Memories of war lead to another memoire

Memories of war lead to another memoire

Eve Diett is publishing the second instalment of her memoires

Eve Diett pictured in 1949

First published in Wallingford Oxford Mail: Photograph of the Author by , Senior reporter. Call me on (01865) 425373

WITH her second book of memoirs about to hit the shelves, Eve Diett has done well out of her amazing memory.

The 86-year-old grandmother-of-nine first wrote about her years in the Women’s Land Army during the Second World War.

These memories became her first book, Here Come The Land Girls, which was published in 2006 and inspired the play Lilies On The Land.

Now she has turned to her time spent in the Navy, Army and Air Force Institute (NAAFI) in 1949, while posted at an army camp in Denbury, Devon.

Her new book, Diary of a NAAFI Girl, shines a light on the institution and tells the stories of British troops during the Korean War.

NAAFI was created by the British government in 1921 to run recreational establishments needed by the British Armed Forces, and to sell goods to servicemen and their families. It ran a range of venues including shops, supermarkets and cafés on most British military bases. Mrs Diett, from Britwell Road, Watlington, said she had always wanted to write a book but finally took the plunge after being widowed 11 years ago.

“These stories need to be told,” she said. “I have been blessed with this memory which I can use to go back and recall everything that happened.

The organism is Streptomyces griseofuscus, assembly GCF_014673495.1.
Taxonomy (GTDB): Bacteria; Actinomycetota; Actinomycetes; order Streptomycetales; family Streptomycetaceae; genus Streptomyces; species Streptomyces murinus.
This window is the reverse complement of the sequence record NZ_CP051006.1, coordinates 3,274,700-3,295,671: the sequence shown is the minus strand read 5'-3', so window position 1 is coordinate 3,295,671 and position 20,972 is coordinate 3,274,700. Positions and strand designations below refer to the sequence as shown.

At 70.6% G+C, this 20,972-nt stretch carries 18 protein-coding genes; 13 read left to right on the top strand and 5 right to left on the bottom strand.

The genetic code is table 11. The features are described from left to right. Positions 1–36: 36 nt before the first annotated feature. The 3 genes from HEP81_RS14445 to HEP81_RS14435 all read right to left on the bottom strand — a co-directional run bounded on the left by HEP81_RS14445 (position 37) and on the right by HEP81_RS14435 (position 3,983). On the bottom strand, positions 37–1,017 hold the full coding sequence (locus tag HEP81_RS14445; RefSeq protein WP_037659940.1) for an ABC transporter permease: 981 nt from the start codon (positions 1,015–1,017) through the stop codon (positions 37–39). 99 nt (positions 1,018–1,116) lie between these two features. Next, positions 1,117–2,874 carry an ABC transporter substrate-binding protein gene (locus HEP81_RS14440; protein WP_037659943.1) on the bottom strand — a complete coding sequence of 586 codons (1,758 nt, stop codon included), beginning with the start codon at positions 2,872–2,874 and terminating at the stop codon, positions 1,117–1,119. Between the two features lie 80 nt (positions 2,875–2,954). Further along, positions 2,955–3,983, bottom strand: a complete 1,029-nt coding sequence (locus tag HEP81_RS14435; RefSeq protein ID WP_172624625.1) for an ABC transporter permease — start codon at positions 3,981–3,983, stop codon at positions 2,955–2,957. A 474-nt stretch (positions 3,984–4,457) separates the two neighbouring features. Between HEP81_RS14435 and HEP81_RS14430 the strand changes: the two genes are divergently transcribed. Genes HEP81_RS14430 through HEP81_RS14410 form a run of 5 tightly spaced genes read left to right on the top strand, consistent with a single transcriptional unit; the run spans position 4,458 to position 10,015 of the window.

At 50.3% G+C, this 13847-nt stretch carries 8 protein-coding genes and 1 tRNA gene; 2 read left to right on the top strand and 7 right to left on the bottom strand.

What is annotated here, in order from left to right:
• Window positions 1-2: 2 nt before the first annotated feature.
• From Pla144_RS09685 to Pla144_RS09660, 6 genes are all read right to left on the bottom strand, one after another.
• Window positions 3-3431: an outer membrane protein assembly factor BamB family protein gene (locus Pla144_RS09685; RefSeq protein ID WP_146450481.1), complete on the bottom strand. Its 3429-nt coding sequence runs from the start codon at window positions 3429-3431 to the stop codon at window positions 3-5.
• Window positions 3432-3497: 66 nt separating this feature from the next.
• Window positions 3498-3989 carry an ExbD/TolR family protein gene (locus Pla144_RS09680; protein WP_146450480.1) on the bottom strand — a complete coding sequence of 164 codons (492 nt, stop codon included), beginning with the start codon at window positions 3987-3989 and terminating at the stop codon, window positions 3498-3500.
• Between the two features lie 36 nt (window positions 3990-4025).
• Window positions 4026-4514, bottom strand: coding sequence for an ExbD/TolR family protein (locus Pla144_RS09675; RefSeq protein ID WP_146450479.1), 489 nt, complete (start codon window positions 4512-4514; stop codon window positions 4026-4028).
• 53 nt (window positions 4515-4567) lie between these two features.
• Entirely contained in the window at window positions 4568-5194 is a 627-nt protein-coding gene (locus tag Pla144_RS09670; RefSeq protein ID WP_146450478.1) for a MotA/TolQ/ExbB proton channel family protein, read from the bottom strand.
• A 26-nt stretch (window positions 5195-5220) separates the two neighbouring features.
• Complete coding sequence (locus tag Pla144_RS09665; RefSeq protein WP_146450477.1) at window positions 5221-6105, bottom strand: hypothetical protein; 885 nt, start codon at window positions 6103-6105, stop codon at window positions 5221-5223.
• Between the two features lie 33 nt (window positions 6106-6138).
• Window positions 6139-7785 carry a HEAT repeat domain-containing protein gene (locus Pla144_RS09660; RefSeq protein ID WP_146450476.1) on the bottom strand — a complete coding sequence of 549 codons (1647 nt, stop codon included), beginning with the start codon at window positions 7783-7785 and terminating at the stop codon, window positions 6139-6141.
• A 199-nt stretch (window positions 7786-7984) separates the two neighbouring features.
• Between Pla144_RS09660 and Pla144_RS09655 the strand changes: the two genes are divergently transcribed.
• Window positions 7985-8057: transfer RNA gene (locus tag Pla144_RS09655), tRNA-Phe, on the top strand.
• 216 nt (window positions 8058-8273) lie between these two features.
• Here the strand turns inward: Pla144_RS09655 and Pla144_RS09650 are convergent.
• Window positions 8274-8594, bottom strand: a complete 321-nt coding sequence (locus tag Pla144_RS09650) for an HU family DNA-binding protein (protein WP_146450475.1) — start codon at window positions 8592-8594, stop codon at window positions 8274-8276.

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“It was only when I came to tell my children about them that they said I should write them down.

“And I like writing and did well at English Literature when I was at school.”

Mrs Diett said one reason she was so interested in documenting the stories of the soldiers who returned from the Korean War was their own reluctance to talk about it.

She said: “I remember all the stories that they told me. They were amazing stories. Like the RAF officer who told me all about when he had been an agent during the war and was captured by the Gestapo.”

She added: “When they left they were eager to get over there and fight.

“But often when they came back they were like old men. The light had gone out of their eyes.”

Mrs Diett is also halfway through another book about her experiences catering for the great and good after the war ended.

Diary Of A NAAFI Girl is on sale from today for £8.99.

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